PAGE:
According to a piece by the New York Times, hospital beds with rails are not as safe as those without. Today, few beds are still equipped with beds because this knowledge is now widespread. However, rails still exist and are potential hazards for all patients.
There are two reasons that rails are dangers. The first, most serious, concern is that they form a gap between themselves and the edge of a bed. If a patient rolls over, the bed might be pushed to the other side and the patient's body might be stuck in the middle, potentially causing asphyxiation by crushing the chest. Or the patient's neck may get caught in the space and suffocation is possible.
A second risk comes from the danger facing patients who want to exit the bed by climbing over the rails thanks to confusion or dementia. These patients have much farther to fall should they lose control than if rails were not there, and they have a greater chance of falling in awkward directions, perhaps hitting their head on the way down.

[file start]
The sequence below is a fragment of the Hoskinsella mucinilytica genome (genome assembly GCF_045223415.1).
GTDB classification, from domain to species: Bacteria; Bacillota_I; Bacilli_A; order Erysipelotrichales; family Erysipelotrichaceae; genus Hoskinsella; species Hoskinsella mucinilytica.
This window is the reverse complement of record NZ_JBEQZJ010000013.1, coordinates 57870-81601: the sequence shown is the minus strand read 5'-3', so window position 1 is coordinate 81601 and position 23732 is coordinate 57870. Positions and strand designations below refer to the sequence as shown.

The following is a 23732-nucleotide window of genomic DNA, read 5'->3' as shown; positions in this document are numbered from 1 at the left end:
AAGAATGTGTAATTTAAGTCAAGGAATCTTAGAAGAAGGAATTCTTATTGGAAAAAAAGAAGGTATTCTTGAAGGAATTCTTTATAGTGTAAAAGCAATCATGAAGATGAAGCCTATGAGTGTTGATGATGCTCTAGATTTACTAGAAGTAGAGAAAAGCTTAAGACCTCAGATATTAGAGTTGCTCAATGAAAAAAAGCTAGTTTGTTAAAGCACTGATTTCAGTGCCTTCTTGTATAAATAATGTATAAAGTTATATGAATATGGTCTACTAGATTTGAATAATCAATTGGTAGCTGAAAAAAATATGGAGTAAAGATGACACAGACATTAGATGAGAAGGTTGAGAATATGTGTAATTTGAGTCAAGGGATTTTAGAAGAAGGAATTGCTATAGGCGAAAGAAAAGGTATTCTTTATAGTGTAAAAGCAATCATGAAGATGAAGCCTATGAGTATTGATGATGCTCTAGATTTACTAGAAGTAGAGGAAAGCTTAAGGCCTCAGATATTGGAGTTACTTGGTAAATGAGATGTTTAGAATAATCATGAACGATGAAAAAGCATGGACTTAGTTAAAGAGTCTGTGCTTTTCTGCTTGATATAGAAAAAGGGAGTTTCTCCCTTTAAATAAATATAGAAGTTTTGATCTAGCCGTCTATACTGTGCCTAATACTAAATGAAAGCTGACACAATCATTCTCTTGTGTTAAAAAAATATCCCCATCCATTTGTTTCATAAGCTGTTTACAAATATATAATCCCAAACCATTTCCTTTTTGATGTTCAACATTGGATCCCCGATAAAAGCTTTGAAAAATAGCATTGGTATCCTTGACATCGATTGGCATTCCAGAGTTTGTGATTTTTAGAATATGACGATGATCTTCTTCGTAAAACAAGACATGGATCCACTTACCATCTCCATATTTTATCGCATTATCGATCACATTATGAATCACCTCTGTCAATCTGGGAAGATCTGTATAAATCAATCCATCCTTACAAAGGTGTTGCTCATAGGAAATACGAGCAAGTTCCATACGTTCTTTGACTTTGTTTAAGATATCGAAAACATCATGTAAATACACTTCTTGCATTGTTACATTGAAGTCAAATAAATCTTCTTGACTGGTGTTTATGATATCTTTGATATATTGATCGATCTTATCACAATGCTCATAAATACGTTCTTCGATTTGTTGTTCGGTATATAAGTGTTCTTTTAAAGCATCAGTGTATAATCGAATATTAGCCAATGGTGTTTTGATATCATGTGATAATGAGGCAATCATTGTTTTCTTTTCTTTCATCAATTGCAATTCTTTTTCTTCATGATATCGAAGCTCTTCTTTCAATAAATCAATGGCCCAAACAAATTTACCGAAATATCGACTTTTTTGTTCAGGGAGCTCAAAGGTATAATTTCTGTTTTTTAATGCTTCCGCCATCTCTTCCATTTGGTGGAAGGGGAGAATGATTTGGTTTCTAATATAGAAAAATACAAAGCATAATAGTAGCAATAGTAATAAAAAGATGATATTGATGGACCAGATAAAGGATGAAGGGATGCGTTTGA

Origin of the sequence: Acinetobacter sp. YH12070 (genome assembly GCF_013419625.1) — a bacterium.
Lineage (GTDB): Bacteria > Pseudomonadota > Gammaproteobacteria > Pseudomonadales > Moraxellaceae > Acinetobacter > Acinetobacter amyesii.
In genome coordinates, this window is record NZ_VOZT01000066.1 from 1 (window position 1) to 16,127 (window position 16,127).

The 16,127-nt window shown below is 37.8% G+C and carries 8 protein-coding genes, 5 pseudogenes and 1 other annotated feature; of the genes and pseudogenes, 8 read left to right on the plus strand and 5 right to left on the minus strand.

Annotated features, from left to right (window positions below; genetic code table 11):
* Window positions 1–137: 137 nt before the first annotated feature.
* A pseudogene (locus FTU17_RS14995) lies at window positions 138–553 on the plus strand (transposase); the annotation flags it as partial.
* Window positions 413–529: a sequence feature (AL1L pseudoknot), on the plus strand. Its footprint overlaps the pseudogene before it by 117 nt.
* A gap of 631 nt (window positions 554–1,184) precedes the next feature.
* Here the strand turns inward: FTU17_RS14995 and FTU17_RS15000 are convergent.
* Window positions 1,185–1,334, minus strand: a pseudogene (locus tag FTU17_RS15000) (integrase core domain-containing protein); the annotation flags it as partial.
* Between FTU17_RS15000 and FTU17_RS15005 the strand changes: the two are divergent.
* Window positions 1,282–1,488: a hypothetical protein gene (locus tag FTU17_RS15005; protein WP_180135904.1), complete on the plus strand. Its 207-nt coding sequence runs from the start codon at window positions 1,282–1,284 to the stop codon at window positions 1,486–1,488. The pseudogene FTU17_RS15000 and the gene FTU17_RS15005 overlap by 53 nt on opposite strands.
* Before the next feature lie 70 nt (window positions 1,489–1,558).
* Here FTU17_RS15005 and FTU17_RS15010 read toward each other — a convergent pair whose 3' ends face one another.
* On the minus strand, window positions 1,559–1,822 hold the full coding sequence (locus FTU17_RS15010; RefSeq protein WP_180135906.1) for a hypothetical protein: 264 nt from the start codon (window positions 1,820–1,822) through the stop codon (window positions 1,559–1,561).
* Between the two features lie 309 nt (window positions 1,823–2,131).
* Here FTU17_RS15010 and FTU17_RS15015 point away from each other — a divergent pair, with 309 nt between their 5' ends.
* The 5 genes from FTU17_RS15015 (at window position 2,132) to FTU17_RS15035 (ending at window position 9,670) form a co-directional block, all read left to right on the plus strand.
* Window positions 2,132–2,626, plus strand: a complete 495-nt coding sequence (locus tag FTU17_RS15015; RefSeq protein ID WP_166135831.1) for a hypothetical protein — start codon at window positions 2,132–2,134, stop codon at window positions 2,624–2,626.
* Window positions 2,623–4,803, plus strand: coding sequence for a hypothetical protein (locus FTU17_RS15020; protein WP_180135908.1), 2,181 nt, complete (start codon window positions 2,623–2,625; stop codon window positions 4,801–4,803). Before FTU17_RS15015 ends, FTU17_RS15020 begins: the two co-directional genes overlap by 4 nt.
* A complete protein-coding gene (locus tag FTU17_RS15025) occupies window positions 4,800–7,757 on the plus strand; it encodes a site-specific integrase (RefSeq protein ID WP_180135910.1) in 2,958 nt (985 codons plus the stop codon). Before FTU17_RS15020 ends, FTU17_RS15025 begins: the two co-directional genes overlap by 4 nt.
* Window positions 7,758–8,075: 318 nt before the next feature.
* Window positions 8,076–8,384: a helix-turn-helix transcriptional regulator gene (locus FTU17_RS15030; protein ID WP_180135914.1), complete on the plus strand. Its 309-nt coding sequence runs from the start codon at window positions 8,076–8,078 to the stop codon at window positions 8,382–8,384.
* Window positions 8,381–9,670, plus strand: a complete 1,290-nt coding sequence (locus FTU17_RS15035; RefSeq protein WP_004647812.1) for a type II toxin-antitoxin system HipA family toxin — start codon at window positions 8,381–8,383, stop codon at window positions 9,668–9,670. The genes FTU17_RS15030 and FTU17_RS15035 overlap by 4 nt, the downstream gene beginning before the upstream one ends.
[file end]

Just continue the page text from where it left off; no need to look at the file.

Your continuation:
In total, rails diminish the risk of falling by 10-15%. But they increase the risk of injury around 20%, according to bioethecist Steven Miles of the University of Minnesota. Last year, the FDA released a study claiming 480 deaths, 138 injuries, and 185 close calls as a result of hospital beds over the course of 24 years.
Now, few hospitals use rails thanks to regulations, lawsuits, and general knowledge. In 1995, the FDA warned against bed rails. In 1999, Wisconsin put out its own alert. Less than 10% of nursing home residents are in a bed with rails.
As a practicing medical malpractice, wrongful death, and personal injury attorney in New York, I deal with potential hazards like this every day. If you have experienced related problems, I want you to pick up the phone and call me. I can help. If you would like more information about how medical malpractice and accident cases work in the state of New York, I encourage you to explore my educational website. If you have legal questions, I urge you to pick up the phone and call me at 516-487-8207 or by e-mail at [email protected] to answer your questions. That's what I do every day. I welcome your call.